The Corner Laughers take a more out-there approach on their neo-psychedelic side project, Agony Aunts. The California-based indie rockers craft more elaborate arrangements on Big Cinnamon than they did on their 2012 Laughers release, Poppy Seeds. There’s still an emphasis on lush harmony vocals, although bassist-keyboards player Khoi Huynh, drummer Charlie Crabtree, and guitarist-keyboards player KC Bowman are more prominently featured, along with lead singer Karla Kane.
The 12 songs on Big Cinnamon feature rapid-fire rhymes within nonsensical lyrics that could have sprung from the mind of Dr. Seuss. If he had live in Haight-Ashbury in the late 1960s. The childlike and impossibly catchy “Twenty-four Mergansers” sets lines like, “Chapel of the Chimes, you’re the apple, the orange, the lime/Disturbing me inside the badger’s lair” to energetic guitars. Drawing inspiration from a 1950s TV Western’s theme, Agony Aunts combine imagery of The Lone Ranger and William Tell in “Back To Back Bill.” “Uranium My Love” remains engaging even while delving into a world of beakers and isotopes, and “You’re So Vague” lampoons some of the cheesier rock of the 1970s.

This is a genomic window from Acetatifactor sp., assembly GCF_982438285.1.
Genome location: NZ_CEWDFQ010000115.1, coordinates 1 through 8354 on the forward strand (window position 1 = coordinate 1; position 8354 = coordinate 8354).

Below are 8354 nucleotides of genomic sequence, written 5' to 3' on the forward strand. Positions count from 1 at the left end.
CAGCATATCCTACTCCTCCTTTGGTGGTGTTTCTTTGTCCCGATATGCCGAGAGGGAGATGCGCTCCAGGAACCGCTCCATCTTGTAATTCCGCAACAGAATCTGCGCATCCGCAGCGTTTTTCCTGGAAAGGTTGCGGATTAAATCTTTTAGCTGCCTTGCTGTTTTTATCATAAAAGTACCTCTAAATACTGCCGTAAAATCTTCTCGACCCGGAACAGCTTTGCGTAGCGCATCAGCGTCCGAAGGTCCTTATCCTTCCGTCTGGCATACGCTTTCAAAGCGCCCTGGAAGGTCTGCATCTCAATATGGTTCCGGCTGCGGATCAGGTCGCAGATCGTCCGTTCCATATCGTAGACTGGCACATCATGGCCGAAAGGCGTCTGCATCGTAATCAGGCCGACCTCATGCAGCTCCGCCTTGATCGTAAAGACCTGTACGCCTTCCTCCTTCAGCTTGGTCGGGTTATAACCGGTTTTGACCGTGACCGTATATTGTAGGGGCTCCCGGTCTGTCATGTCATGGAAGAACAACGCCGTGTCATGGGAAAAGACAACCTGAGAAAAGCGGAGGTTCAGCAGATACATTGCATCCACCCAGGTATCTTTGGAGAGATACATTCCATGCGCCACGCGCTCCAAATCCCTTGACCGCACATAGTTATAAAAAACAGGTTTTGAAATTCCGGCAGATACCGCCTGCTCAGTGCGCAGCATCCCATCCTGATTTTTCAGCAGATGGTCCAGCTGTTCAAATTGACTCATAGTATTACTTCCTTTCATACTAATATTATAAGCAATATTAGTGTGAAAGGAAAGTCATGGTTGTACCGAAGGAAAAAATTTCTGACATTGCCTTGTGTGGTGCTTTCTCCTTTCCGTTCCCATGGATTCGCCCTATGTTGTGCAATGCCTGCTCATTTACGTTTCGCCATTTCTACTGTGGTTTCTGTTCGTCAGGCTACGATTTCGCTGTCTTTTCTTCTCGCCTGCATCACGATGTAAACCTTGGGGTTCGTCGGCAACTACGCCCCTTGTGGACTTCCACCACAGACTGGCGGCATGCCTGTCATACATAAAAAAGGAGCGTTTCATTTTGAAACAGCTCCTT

“Cool Fresh Nights,” “Family Drugs,” and the title track come across as power pop with singing that evokes The Hollies, while the more sinister “We Got That Jeckyl” could have been recorded by The Beatles in their Abbey Road era. The easy-going “Laughing At The World” is an immediate charmer, and like most of Big Cinnamon, its meaning is unclear. Those discovering Huynh, Crabtree, Bowman, and Kane via Agony Aunts are likely to check out these musicians’ regular band for more fun. They won’t be disappointed.